October is Breast Cancer Awareness Month. This year, I am deeply aware of my own journey, as this year marks my 20th anniversary as a breast cancer survivor. When diagnosed with DCIS (ductal carcinoma in situ) at the age of 47, I was happily raising three children under the age of 18.
I Had Two Choices
At the time, I was living in Florida. After being given options and seeking numerous opinions, I had the choice of having a partial mastectomy, which would mean that I would have to have chemotherapy and radiation, or have a total mastectomy and reconstruction without any other treatment.
I opted for the latter. I chose the best specialist on the West coast who handles my type of cancer. The surgery itself was uneventful, however it caused an emotional upheaval and occasional panic attacks.
Despite the wisdom shared by loved ones, such as telling me that I was beautiful and that it was an early stage of cancer and very treatable, the trauma of losing a breast – a vital maternal female marker – the experience touched me emotionally. I loved and cherished every part of my body and would have to get used to the ‘new me’.
Journaling Helped Me Recover
From the moment I was diagnosed, to recuperating in post-op recovery, my journal became my best friend and confidant. Coincidentally, my plastic surgeon knew I was a writer. He inspired me to chronicle my journey and share it with him.
My surgeon thought it would help him understand a journey about which so few women are able to write. I religiously wrote every morning and sporadically, at other times of the day, when I needed to express myself.
Essentially, my journal helped me navigate my breast cancer journey as I recorded my insights, fears, and dreams. I also wrote poetry. Some months later, one of the poems was published.
The day after the doctor
cut off my breast
I got on the phone
to my therapist
who told me to give
myself some time
to figure out who I am
after being slashed by the knife.
On the Journey Once Again
In 2006, at a routine five-year checkup, my oncologist detected large amounts of protein in my blood. He suspected multiple myeloma, a bone marrow cancer. To confirm this diagnosis, he ordered a bone marrow biopsy.
There are different types of myeloma, and like my breast cancer, my myeloma was picked up early. Since I have no physical symptoms with the exception of abnormal blood cells, my diagnosis for the past 15 years has been called, ‘smoldering myeloma.’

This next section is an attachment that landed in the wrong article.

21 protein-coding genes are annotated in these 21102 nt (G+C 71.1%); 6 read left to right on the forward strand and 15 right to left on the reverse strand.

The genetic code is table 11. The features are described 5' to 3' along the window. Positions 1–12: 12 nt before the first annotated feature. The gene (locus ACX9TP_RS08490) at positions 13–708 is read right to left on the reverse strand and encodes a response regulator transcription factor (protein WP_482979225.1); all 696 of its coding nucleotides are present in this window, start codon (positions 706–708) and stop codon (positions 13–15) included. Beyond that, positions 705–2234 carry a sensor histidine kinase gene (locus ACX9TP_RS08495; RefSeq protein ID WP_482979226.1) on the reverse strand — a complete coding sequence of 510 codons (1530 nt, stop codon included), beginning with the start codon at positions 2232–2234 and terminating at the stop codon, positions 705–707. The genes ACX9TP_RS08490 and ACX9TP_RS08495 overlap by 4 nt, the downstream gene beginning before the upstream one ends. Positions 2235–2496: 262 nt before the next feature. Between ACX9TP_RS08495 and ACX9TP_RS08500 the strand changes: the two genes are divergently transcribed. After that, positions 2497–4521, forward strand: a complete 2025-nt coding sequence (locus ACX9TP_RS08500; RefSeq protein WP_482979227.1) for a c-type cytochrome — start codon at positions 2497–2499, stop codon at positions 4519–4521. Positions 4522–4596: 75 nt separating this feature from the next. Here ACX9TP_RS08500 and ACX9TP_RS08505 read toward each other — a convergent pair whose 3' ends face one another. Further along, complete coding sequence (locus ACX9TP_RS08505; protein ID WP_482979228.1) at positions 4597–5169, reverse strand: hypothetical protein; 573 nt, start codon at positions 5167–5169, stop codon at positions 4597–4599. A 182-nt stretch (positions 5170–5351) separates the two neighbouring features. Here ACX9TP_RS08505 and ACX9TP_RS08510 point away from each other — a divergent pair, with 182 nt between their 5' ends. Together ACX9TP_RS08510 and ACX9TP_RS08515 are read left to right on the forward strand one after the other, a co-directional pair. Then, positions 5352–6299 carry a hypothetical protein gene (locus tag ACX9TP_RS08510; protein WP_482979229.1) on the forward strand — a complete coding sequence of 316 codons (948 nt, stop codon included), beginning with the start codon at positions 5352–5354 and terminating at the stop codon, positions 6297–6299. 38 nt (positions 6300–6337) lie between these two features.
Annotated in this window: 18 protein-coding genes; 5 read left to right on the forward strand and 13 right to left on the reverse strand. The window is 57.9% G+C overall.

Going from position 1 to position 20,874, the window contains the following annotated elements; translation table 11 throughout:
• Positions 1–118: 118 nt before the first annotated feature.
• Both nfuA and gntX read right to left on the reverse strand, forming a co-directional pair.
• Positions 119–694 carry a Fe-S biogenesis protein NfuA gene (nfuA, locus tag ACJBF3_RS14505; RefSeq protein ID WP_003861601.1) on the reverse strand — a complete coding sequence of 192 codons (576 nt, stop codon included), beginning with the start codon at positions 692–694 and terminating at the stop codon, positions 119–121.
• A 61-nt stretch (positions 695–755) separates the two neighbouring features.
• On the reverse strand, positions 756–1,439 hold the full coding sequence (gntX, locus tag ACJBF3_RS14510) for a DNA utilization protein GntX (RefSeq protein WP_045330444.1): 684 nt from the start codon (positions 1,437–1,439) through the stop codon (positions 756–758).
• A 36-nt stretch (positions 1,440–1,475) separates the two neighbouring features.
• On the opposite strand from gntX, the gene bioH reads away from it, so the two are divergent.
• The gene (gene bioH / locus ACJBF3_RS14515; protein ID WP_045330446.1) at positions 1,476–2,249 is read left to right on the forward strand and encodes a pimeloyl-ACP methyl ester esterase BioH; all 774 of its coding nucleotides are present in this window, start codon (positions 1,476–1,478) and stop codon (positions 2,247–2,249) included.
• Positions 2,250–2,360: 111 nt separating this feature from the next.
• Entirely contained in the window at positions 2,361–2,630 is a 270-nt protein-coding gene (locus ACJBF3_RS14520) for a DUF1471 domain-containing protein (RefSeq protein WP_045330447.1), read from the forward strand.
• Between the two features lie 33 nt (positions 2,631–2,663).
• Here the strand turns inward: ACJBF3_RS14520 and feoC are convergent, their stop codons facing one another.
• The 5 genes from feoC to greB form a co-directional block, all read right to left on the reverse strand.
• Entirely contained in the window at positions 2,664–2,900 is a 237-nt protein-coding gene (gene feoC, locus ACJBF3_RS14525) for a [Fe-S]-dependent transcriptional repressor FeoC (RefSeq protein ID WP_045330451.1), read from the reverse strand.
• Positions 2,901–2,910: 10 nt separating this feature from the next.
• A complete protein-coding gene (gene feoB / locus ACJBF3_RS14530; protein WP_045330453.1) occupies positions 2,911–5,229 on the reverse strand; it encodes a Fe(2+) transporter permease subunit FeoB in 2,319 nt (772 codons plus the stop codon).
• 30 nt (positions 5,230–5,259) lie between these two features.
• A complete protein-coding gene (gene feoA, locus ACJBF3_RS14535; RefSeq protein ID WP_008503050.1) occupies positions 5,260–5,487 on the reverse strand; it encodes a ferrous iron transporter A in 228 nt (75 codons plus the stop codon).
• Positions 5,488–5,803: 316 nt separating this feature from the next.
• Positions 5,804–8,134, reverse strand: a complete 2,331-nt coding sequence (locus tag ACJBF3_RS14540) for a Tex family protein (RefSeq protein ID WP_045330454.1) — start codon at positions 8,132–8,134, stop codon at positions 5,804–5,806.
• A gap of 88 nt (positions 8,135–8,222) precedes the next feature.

Since I don’t have physical symptoms, I do not need treatment, but must get my bloodwork monitored every three months. There is no cure for this type of cancer, there is only treatment. It’s rarer in women, especially when diagnosed as young as 52. People are often diagnosed later in life.
Writing for Self-Care and Helping Others
While I have been journaling about both cancers, I feel that breast cancer is behind me. Going forward I do all I can to help stay healthy, including writing for self-care.
I was not planning on writing publicly about my cancer journey. Many of my friends and colleagues urged me to do so, as a way to help others navigate their own journey. Through my journal entries, I was able to write a self-help memoir.
In 2010, I published Healing with Words: A Writer’s Cancer Journey. In addition to chronicling my journey and offering writing prompts, I included poems I’d written referencing my cancer.
Support Is Key
Writing continues to help me and my readers. Reading other people’s stories and memoirs can help us feel supported and less alone. While my multiple myeloma story is not finished, I can safely call myself a breast cancer survivor.
Some other important books written in this vein include: Dangerous Boobies by Caitlin Brodnick, The Bright Hour by Nina Riggs, The Middle Place by Kellie Corrigan, Flat by Catherine Gutherie, and Twisting Fate by Pamela Munster, MD.
There have been numerous celebrities who have come out to discuss their breast cancer journey, including Sheryl Crow, Christina Applegate, Melissa Etheridge, Suzanne Somers, Sandra Lee, Olivia Newton-John, and Betsy Johnson.
If you or someone you know has been diagnosed with breast cancer and would like to start journaling, here are some writing prompts taken from Healing with Words:
- Write about the moment you were told you have or might have breast cancer. What was flooding through your mind?
- Describe your first meeting with your oncologist.
- What was most healing for you during your breast cancer journey?
Have you had a breast cancer diagnosis? What were your first thoughts? What treatment options were you offered, and what did you choose? Are you happy with your life post-cancer?